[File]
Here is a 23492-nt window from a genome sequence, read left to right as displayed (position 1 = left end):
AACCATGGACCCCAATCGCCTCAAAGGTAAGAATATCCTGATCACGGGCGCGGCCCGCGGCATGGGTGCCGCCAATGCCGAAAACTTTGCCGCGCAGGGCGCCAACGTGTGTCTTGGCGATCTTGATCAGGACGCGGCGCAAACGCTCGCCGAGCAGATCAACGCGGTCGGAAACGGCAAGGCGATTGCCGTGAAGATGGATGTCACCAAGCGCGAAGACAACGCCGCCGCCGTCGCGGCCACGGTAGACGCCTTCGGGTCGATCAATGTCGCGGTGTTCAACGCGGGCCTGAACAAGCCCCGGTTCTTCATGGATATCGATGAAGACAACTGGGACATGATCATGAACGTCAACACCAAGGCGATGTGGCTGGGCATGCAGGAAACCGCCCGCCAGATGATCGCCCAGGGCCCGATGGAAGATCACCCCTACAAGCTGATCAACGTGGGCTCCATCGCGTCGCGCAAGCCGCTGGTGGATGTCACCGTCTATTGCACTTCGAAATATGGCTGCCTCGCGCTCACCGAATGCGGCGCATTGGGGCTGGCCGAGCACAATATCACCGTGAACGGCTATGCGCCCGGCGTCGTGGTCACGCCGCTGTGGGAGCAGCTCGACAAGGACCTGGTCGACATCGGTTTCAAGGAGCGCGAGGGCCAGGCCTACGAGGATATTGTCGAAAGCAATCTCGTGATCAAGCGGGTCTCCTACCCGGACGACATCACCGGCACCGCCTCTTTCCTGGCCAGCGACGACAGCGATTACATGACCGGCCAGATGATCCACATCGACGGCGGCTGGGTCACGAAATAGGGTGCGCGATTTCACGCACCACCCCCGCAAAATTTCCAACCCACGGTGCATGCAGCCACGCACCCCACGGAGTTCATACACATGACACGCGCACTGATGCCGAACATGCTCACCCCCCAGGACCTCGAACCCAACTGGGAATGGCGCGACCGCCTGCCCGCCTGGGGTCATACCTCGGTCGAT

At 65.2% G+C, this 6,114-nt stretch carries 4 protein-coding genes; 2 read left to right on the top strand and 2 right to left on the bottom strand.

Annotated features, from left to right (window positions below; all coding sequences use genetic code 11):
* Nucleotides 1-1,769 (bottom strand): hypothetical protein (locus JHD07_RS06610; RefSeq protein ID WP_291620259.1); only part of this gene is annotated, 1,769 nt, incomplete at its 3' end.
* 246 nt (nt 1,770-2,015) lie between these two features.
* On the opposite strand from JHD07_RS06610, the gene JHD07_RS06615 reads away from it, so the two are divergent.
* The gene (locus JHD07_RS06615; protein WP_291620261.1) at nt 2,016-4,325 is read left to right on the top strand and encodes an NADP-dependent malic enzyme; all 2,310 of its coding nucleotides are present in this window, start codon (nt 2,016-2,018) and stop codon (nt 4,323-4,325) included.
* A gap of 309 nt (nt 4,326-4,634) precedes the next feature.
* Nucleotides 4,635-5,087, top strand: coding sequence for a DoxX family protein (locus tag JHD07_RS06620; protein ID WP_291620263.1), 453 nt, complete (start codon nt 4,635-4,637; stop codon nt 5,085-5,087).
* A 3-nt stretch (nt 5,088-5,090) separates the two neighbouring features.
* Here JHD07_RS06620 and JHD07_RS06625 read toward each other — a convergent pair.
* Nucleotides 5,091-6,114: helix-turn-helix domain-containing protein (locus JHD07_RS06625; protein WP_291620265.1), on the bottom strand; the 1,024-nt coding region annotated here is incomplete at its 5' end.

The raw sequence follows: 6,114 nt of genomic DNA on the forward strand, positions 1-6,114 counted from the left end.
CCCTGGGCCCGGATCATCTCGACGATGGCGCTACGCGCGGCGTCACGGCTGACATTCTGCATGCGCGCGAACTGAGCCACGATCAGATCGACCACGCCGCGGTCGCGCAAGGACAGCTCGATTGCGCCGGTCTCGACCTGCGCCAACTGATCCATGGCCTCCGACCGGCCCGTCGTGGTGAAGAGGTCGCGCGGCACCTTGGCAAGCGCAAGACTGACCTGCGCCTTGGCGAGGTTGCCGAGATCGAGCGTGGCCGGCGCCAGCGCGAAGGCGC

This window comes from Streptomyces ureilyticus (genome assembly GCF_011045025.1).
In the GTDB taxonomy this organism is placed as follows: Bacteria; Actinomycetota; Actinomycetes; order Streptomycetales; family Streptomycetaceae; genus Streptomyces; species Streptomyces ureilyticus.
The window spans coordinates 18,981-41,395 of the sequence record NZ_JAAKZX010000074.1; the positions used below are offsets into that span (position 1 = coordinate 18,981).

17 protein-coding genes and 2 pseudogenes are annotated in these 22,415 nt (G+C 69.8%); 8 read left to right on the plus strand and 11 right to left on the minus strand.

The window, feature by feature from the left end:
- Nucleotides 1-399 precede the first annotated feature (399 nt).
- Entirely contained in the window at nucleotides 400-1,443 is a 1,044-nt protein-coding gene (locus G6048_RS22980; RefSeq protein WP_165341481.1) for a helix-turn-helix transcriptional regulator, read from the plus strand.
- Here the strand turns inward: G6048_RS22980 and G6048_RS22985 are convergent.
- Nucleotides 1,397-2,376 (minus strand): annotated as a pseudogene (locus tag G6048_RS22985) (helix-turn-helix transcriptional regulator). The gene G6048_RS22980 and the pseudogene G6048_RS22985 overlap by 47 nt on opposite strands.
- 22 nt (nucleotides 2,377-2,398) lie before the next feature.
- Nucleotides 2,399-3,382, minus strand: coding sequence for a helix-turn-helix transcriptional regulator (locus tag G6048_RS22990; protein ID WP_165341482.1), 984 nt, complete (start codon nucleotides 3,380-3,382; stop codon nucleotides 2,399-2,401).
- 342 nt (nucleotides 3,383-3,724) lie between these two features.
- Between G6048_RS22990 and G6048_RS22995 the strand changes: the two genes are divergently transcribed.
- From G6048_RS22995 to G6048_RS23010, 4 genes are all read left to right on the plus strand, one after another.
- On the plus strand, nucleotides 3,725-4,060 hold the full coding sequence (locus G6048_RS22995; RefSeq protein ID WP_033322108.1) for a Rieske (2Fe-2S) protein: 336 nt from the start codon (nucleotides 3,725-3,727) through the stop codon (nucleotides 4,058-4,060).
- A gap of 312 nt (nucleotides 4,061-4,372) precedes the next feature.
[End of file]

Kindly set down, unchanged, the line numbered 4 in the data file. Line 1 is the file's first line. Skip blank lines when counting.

Annotated features, from left to right (window positions below; all coding sequences use genetic code 11):